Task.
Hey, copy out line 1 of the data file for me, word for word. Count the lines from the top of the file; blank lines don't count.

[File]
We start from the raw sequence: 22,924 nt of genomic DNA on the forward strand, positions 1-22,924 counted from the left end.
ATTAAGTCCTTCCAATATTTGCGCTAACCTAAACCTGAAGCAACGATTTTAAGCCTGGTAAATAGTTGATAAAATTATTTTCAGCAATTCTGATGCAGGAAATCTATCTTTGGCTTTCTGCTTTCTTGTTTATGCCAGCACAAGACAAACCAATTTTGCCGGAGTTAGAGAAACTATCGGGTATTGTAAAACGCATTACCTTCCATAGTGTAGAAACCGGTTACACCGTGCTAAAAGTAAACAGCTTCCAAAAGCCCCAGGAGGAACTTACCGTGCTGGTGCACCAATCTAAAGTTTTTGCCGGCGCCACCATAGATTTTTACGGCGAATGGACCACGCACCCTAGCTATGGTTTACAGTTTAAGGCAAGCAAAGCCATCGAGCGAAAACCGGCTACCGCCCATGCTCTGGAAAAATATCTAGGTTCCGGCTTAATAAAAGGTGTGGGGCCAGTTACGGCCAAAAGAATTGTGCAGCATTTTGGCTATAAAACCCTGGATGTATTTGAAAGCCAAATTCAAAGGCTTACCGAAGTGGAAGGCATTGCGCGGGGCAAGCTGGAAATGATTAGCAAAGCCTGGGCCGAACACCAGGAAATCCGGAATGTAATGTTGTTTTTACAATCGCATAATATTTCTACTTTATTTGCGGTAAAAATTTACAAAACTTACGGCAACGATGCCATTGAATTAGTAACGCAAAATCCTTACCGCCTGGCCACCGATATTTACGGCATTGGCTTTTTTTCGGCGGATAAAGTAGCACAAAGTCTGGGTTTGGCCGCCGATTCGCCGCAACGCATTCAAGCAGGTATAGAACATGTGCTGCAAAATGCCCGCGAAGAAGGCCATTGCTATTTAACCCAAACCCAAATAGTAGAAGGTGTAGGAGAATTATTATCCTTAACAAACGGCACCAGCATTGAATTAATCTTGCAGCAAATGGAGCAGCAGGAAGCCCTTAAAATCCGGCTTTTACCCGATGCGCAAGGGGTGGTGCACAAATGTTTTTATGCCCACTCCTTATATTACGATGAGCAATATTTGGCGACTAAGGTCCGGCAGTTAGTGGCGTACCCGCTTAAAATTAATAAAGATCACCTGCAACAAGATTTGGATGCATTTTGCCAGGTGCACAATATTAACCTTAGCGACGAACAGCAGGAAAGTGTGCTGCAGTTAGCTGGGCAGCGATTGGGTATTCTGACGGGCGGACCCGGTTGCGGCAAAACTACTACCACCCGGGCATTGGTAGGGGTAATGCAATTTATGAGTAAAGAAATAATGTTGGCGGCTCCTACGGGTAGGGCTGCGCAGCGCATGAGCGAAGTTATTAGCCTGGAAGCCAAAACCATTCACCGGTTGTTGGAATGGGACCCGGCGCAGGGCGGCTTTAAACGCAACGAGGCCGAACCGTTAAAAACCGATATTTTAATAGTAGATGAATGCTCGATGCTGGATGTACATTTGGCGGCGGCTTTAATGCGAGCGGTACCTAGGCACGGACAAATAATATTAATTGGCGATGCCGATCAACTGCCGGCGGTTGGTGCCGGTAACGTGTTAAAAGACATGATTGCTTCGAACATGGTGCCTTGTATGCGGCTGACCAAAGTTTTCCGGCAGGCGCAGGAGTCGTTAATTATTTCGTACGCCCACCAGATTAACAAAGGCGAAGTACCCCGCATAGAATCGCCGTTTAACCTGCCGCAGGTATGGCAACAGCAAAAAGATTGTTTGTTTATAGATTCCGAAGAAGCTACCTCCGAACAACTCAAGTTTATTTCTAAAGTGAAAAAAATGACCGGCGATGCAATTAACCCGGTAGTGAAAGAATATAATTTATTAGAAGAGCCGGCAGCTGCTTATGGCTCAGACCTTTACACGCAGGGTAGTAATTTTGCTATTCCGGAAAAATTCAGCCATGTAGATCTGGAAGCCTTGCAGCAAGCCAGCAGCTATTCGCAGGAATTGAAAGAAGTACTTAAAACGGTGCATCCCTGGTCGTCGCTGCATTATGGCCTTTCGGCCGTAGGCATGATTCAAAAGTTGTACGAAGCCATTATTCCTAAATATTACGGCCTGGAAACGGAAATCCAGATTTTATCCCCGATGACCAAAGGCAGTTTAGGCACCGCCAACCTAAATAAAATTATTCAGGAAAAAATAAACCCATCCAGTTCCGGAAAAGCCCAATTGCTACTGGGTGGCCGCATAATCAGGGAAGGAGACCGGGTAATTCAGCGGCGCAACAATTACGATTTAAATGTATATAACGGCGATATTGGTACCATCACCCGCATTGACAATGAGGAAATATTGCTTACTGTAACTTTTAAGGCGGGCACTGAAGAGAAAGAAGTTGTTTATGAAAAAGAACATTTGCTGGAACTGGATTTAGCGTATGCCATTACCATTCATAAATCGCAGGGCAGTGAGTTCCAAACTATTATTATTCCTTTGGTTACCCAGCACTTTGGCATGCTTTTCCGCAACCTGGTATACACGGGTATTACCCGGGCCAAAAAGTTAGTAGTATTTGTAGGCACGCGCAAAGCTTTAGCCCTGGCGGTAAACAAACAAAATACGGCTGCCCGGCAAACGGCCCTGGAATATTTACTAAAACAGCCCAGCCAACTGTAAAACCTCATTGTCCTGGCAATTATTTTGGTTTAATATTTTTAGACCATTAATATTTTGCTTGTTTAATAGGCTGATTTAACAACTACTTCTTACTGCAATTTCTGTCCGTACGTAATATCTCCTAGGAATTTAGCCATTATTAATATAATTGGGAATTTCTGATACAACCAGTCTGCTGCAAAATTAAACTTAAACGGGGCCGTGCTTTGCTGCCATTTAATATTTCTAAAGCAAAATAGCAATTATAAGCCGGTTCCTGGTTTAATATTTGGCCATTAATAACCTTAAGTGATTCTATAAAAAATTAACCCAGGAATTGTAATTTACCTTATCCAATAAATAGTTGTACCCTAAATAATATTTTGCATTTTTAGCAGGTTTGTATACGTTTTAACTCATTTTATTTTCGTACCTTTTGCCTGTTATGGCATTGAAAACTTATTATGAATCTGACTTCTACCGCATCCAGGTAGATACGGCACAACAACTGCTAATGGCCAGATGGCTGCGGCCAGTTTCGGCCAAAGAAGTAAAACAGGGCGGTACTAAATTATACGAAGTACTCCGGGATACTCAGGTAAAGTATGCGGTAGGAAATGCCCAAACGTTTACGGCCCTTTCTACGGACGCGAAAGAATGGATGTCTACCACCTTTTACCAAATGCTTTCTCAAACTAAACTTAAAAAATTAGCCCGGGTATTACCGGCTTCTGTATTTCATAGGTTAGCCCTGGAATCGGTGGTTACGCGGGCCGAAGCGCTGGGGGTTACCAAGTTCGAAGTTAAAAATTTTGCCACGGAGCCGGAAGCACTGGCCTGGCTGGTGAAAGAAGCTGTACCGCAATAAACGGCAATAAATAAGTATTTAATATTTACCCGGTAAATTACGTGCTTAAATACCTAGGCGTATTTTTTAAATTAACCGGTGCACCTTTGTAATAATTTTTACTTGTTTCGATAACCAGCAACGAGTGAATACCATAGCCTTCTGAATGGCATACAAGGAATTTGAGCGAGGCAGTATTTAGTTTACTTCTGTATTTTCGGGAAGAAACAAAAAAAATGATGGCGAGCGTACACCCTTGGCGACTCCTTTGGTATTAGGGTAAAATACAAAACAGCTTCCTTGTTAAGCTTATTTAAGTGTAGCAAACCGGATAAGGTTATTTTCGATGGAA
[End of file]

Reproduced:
We start from the raw sequence: 22,924 nt of genomic DNA on the forward strand, positions 1-22,924 counted from the left end.